Before this last weekend, I had never been to a convention. Anime, videogame, Star Trek cons — nothing. I had a general idea of what happened at these sorts of things, but no real sense of what to expect. A day and a half in, and those are basically the words that came out of my mouth. “I don’t know what I was expecting.”
“But this isn’t it?” she asks, to which I really have no answer. The only one I can come up with is the rather dull “I don’t know.” It feels like a thought interrupted. Was I going somewhere with that? “I don’t know what I was expecting, but I certainly never expected X?” I don’t remember what I was trying to say, if I was trying to say anything at all.
That’s the con experience in a nutshell: “…what was I saying?” It’s a tempest of color and sound and emotion that blows past so fast you’re not really sure what just happened, but you’re definitely sure you want more.
I got home on Sunday and have only just today recovered completely, I think. I couldn’t tell you what happened to Monday. There was no Monday this week — only a series of weird fever dreams as my brain tried to create some order out of the sensory overload it had just taken point blank.
So if you’re looking for raw impressions from a con virgin (as I’ve been called), you’ve come to the right place. Where to start, though? Let’s see…
Cosplay? Sure, I suppose that’s the first thing you’ll notice. For some reason I wasn’t expecting much from the cosplay here. “It’s not really that big a con,” I remember thinking; “I don’t think many people will take it too seriously.” Boy howdy was I wrong. I don’t know where these people find the time or how they possess the artistic ability to create these these costumes, but they’re nothing short of spectacular. Surprisingly, some of the very best cosplay wasn’t even from anime. Take that Borderlands 2 bandit up there… or some of his friends:
If that doesn’t strike your fancy, maybe one of the classics?
Even though I know I’d be awful at it, seeing all these folks having so much fun? Almost makes me want to try it out myself — but I have no idea who I could even attempt to dress up as. Will need to think about that one.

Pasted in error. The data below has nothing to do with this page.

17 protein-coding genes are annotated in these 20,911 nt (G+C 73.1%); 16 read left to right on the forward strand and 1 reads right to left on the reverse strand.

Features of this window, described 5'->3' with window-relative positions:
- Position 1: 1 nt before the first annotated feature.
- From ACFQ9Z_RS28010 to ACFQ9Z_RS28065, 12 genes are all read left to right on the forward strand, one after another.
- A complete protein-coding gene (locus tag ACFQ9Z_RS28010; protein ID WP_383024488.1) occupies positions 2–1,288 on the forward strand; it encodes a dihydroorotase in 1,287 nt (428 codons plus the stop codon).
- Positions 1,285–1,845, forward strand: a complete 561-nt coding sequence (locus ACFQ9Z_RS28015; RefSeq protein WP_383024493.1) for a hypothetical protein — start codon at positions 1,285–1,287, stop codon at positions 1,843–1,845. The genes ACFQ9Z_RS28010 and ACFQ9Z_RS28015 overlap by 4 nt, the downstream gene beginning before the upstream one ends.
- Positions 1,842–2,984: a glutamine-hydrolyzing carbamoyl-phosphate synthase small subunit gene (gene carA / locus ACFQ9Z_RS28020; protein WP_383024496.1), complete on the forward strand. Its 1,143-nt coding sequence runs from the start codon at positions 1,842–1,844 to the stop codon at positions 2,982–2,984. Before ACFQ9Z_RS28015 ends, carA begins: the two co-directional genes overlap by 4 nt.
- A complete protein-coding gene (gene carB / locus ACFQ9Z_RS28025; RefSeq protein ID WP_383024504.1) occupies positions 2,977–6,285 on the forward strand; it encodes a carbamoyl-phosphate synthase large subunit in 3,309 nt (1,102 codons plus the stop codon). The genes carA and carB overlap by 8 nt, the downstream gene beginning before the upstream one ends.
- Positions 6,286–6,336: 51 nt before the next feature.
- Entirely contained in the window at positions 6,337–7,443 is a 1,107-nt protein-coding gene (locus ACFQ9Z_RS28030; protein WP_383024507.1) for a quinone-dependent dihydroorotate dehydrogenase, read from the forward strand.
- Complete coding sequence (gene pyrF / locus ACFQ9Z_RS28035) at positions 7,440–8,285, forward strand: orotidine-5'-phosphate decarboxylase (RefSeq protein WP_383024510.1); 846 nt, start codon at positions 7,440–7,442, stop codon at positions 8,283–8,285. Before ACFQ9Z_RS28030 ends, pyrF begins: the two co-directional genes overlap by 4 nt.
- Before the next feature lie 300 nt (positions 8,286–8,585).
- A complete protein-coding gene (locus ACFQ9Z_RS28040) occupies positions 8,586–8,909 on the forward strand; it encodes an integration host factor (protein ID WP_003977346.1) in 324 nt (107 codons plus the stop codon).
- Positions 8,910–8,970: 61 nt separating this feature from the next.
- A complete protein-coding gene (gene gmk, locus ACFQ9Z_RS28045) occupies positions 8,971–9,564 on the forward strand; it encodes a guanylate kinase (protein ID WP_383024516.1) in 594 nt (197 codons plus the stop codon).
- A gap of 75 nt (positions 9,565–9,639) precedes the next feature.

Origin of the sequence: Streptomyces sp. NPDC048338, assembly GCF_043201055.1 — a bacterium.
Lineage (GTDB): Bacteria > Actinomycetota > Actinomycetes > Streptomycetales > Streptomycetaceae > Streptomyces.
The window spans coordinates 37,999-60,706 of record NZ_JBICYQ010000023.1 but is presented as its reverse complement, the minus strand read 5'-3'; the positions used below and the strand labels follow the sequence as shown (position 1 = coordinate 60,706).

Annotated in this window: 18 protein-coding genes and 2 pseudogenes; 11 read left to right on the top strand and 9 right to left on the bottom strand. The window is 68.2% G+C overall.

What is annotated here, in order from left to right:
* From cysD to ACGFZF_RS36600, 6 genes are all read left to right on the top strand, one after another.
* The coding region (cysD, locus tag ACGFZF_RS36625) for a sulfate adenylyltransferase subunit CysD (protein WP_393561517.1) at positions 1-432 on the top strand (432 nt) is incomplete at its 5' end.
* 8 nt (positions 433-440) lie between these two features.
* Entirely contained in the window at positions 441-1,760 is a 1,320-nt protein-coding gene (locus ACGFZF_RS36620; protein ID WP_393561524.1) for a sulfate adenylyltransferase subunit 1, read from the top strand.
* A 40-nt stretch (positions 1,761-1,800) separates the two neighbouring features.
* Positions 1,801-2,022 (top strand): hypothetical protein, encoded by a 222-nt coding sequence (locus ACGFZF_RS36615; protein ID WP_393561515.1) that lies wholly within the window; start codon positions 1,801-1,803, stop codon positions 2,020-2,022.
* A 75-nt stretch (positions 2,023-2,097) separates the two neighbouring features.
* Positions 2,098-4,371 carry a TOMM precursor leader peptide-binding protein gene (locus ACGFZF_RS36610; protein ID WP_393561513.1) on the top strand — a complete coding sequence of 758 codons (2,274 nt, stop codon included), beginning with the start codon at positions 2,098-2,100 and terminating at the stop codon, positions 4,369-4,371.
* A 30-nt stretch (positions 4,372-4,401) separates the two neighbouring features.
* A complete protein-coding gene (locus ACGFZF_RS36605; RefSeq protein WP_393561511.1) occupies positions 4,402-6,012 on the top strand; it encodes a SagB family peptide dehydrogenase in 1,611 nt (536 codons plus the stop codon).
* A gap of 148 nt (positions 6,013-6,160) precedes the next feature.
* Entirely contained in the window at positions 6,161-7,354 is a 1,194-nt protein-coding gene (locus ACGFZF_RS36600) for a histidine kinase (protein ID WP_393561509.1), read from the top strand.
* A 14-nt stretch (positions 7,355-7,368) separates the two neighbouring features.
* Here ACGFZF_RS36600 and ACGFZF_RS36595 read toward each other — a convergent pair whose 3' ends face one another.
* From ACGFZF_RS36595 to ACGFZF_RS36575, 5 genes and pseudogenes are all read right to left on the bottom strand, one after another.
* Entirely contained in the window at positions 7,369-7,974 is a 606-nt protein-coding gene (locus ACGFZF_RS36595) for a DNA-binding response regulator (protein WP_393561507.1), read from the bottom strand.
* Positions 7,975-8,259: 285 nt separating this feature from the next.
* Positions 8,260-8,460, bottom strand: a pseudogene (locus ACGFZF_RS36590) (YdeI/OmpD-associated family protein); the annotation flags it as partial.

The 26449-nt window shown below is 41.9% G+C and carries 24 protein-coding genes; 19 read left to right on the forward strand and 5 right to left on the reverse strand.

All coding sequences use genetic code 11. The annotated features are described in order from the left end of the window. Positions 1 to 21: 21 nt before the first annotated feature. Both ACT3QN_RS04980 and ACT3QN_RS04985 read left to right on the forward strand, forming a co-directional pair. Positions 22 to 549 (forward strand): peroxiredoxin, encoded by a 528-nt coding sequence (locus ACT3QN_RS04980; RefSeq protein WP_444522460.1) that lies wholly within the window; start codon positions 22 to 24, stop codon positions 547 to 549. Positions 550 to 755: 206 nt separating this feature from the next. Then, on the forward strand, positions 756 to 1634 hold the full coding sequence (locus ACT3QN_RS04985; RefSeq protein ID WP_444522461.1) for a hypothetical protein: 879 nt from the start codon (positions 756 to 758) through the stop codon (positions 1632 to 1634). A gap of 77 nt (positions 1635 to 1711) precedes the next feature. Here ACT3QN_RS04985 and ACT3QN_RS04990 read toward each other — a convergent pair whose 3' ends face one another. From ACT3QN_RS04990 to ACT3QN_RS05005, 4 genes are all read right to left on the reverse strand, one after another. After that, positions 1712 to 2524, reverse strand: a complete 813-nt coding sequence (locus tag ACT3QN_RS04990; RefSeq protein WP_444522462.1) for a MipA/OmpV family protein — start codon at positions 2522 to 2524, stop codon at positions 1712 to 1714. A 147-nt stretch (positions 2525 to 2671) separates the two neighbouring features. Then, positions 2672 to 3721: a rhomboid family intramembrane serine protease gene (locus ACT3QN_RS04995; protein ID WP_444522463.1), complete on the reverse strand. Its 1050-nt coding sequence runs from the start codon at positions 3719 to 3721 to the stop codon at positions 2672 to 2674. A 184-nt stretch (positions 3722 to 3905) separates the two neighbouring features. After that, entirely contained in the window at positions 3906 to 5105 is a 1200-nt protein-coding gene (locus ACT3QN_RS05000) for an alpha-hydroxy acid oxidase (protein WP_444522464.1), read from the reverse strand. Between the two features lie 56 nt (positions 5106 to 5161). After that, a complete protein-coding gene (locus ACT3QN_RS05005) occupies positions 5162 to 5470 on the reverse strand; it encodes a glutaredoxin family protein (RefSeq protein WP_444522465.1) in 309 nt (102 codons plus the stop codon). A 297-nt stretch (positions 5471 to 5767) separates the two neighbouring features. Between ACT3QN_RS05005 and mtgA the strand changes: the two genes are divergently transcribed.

And I’m pretty convinced that you could spend the entire con people-watching, taking pictures, chatting in the hallways — and have an absolute blast. I was little nervous at first, as you might expect, stopping perfect strangers to ask for a picture, but then I realized the fear was kind of silly. These people live to be photographed wearing the costumes they put all this hard work into, and even ignoring that fact, kindness and friendliness are apparently just natural state of Anime Bostonites. It’s like when you walk through the doors, you’ve entered an alternate dimension where everyone is an old friend. Yeah, I guess Anime Boston is basically Cheers.
There’s also the panels, which I’m told is the core of the con experience. There are tons of them, and while they can be a little hit-or-miss, if you land yourself in one of the good ones, you won’t regret it. (Hint: if a line is forming an hour before the panel starts, it’s probably worth checking out.) “Anime Hell” was an utterly bizarre mishmash of clips from — oddly — not just anime, but western cartoons, CG animations, and even one… uh… live action workplace safety video. (Which you should definitely not look up on YouTube if you’re squeamish about blood.)
I also dropped by the a panel with Kari Wahlgren — English voice actor of Haruko in FLCL, also known as the Greatest Anime Ever — who had some really interesting stories to tell and what sounded like solid advice for aspiring voice actors. She got swarmed by fans after the panel, though, so I didn’t get to meet her face-to-face. Maybe next year.
We did manage to stop this guy for a picture right afterward, though, so I’ll call it a success.
All that said, the best part of the con, in my case, was the people I spent it with. I took the train into Boston and stayed there for a weekend with almost the entire Anime Club from my school. A weekend with a group of people I really, honestly, don’t know that well — which in itself is very out of character for me. I’ve spent a semester around these folks so far, and a semester is about the amount of time it takes me to just begin getting comfortable with a group and to open up. That’s what I was doing the last few weeks of classes: just introducing myself, for real. Just starting to be comfortable being myself.
And then this. Thrown into a completely new dynamic. Sharing a room with almost-strangers; sleeping in the same bed as an almost-stranger. The whole lot of us spent the weekend hanging out, laughing, talking about the things we love — and discovering we love some of the same things. By the end, we came out not just not-strangers, but friends. That’ll be the lasting impression of convention life for me.
If you’ve ever wanted to go to a convention and you haven’t yet, do yourself a favor. Please. For the fandom, the panels, the anime, the people — whatever your reason, go. In my case, it was an excuse to spend an entire weekend with someone who’s fast becoming one of my favorite people in the world. (But shh — don’t tell her I said that!)
Anyway, I’ll leave you with what was my absolute favorite cosplay at the whole convention (it’s not like I’m biased or anything!).
And that’s all she wrote — until next year. I sure as heck am going to Anime Boston 2014. Maybe we’ll see each other there!